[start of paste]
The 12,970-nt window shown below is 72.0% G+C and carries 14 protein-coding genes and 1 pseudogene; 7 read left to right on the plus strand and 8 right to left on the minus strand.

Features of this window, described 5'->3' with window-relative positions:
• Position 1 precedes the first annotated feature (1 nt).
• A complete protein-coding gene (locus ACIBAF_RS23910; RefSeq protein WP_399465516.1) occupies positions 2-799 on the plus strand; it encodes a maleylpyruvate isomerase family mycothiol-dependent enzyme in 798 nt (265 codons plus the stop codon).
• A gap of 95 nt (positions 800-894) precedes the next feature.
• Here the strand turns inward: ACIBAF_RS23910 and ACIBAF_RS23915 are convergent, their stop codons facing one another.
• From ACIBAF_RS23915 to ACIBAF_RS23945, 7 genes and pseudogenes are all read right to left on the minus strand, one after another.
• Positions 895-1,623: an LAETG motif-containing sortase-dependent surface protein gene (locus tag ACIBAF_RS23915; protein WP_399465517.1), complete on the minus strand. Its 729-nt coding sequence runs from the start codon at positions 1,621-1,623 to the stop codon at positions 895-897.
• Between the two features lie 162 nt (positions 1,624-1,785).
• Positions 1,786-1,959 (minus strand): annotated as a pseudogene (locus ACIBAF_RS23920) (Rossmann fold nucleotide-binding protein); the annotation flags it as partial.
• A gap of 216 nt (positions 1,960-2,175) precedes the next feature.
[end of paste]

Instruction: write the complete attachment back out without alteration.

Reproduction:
The 12,970-nt window shown below is 72.0% G+C and carries 14 protein-coding genes and 1 pseudogene; 7 read left to right on the plus strand and 8 right to left on the minus strand.

Features of this window, described 5'->3' with window-relative positions:
• Position 1 precedes the first annotated feature (1 nt).
• A complete protein-coding gene (locus ACIBAF_RS23910; RefSeq protein WP_399465516.1) occupies positions 2-799 on the plus strand; it encodes a maleylpyruvate isomerase family mycothiol-dependent enzyme in 798 nt (265 codons plus the stop codon).
• A gap of 95 nt (positions 800-894) precedes the next feature.
• Here the strand turns inward: ACIBAF_RS23910 and ACIBAF_RS23915 are convergent, their stop codons facing one another.
• From ACIBAF_RS23915 to ACIBAF_RS23945, 7 genes and pseudogenes are all read right to left on the minus strand, one after another.
• Positions 895-1,623: an LAETG motif-containing sortase-dependent surface protein gene (locus tag ACIBAF_RS23915; protein WP_399465517.1), complete on the minus strand. Its 729-nt coding sequence runs from the start codon at positions 1,621-1,623 to the stop codon at positions 895-897.
• Between the two features lie 162 nt (positions 1,624-1,785).
• Positions 1,786-1,959 (minus strand): annotated as a pseudogene (locus ACIBAF_RS23920) (Rossmann fold nucleotide-binding protein); the annotation flags it as partial.
• A gap of 216 nt (positions 1,960-2,175) precedes the next feature.